So rather than a 'hardware' explanation then perhaps you'd like to comment on 'pinChange.c' in WebbotLib. Am assuming you use WebbotLib since that is what the original post is all about - ie 'not' the hardware.
 


Webbot Home: http://webbot.org.uk/
WebbotLib online docs: http://webbot.org.uk/WebbotLibDocs
If your in the neighbourhood: http://www.hovinghamspa.co.uk

Offline tim_wang

  • Jr. Member
  • **
  • Posts: 32
  • Helpful? 0
Re: avr interrupts
« Reply #16 on: April 18, 2010, 10:12:14 PM »
I have not used WebbotLib, as I tend to write my own code to suit my needs. As you pointed out hundreds of people use your library, so I assume that it is functional.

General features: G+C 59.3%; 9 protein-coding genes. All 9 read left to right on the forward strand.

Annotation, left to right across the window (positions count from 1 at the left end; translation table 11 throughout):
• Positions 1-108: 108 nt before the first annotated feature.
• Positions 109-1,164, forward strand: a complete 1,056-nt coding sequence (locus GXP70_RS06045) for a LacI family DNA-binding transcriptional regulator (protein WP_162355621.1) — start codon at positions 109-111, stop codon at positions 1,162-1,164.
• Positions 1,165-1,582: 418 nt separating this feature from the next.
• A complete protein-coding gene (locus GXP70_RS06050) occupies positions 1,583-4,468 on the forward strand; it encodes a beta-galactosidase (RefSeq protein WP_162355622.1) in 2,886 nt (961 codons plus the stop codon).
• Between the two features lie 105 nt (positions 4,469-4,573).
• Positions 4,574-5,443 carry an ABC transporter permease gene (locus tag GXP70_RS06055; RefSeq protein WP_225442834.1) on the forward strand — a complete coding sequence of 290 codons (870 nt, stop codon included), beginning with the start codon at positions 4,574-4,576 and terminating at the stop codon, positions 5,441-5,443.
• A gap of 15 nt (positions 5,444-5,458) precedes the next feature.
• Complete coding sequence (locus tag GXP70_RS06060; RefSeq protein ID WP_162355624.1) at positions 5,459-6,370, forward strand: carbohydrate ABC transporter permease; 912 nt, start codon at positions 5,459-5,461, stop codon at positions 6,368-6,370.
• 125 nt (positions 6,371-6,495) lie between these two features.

From this thread it seems to me the original poster wanted to do something that is outside the scope of your library. So I merely pointed out how to accomplish his goals using a few simple instructions. What else was he suppose to do with a library that does not meet his needs other than writing his own functions?

Offline richiereynoldsTopic starter

  • Full Member
  • ***
  • Posts: 112
  • Helpful? 3
Re: avr interrupts
« Reply #17 on: April 19, 2010, 02:37:22 AM »
Tried a few things there but still can't seem to get it to process the first interrupt and ignore all others until the first routine is over and then start listening again from scratch. There always seems to be a few calls still in the queue that get handled immediately after the first routine exits.

I read that the global interrupt flag is disabled by default when processing of an interrupt begins and enabled again afterwards so I was never worried about nested interrupts, should I be?